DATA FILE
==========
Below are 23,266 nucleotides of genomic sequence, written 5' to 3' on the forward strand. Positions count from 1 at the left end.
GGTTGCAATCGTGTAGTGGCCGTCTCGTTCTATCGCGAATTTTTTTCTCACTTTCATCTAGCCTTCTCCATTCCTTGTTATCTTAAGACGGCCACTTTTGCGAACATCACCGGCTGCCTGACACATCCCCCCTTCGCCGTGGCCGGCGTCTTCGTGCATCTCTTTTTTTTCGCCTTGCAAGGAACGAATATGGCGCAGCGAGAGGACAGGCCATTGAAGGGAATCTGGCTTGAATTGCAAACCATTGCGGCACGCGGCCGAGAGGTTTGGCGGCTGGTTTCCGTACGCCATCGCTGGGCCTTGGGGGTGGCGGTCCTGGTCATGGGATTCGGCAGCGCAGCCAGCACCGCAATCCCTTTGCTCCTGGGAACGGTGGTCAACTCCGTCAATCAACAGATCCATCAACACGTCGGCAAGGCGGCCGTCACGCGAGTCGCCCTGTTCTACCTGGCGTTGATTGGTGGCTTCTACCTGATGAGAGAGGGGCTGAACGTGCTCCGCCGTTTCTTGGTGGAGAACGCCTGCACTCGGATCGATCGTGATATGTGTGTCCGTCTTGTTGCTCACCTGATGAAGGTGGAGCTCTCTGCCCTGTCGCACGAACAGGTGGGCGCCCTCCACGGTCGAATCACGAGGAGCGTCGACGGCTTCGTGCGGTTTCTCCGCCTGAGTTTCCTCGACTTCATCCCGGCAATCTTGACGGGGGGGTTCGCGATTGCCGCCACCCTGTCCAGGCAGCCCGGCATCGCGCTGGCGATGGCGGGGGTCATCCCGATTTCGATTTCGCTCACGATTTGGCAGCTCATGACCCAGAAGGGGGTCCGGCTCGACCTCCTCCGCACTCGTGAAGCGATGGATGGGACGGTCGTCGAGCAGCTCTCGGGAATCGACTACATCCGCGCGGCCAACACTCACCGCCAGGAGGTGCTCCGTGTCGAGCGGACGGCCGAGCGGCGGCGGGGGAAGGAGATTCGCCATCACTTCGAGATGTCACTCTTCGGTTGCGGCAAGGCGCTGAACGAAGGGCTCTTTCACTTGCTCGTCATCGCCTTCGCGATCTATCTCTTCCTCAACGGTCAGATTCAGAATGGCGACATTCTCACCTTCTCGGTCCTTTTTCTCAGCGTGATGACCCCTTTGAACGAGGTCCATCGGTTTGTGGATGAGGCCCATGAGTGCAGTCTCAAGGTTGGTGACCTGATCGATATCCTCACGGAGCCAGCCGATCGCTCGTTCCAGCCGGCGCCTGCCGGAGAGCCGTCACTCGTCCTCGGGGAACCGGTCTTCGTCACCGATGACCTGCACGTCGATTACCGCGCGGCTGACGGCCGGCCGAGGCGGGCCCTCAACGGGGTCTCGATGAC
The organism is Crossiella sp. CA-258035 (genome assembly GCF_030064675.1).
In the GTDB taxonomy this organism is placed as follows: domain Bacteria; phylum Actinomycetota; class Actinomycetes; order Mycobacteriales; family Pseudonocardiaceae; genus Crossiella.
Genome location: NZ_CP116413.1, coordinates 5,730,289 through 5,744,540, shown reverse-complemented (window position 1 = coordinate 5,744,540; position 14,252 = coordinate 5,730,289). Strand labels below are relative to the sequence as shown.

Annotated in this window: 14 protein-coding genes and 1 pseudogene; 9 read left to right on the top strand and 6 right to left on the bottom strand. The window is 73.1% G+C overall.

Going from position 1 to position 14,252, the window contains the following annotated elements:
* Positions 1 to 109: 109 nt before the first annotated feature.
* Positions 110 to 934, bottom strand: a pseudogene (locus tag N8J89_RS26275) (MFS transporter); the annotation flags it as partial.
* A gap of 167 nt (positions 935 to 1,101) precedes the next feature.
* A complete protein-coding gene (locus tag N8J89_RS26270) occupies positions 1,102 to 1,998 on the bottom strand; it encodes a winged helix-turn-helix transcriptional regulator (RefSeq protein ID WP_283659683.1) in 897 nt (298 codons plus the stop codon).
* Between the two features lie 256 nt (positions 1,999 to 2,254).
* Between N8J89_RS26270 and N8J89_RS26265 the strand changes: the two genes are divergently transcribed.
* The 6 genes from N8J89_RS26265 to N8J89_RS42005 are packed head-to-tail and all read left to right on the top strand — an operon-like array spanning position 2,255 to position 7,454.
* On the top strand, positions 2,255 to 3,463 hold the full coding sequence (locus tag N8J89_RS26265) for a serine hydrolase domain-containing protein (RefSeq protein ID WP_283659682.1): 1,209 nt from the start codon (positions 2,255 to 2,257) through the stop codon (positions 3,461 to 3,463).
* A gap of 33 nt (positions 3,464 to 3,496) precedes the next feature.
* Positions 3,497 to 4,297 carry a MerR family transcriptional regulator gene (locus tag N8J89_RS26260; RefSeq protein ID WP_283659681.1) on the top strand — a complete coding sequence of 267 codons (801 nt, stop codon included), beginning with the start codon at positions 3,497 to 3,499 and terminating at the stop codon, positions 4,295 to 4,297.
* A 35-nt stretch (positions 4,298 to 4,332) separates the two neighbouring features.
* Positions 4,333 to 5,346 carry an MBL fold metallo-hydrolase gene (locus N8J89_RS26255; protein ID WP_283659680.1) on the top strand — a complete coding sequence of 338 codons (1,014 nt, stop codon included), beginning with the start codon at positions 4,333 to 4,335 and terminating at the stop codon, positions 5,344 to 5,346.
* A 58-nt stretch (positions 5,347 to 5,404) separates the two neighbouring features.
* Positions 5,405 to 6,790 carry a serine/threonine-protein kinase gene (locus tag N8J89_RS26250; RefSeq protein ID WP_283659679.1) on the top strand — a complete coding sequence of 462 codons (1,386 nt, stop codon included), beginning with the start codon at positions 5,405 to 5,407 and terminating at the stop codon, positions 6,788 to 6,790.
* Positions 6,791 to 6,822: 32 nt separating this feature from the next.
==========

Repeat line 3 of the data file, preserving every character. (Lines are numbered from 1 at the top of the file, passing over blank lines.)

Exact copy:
The organism is Crossiella sp. CA-258035 (genome assembly GCF_030064675.1).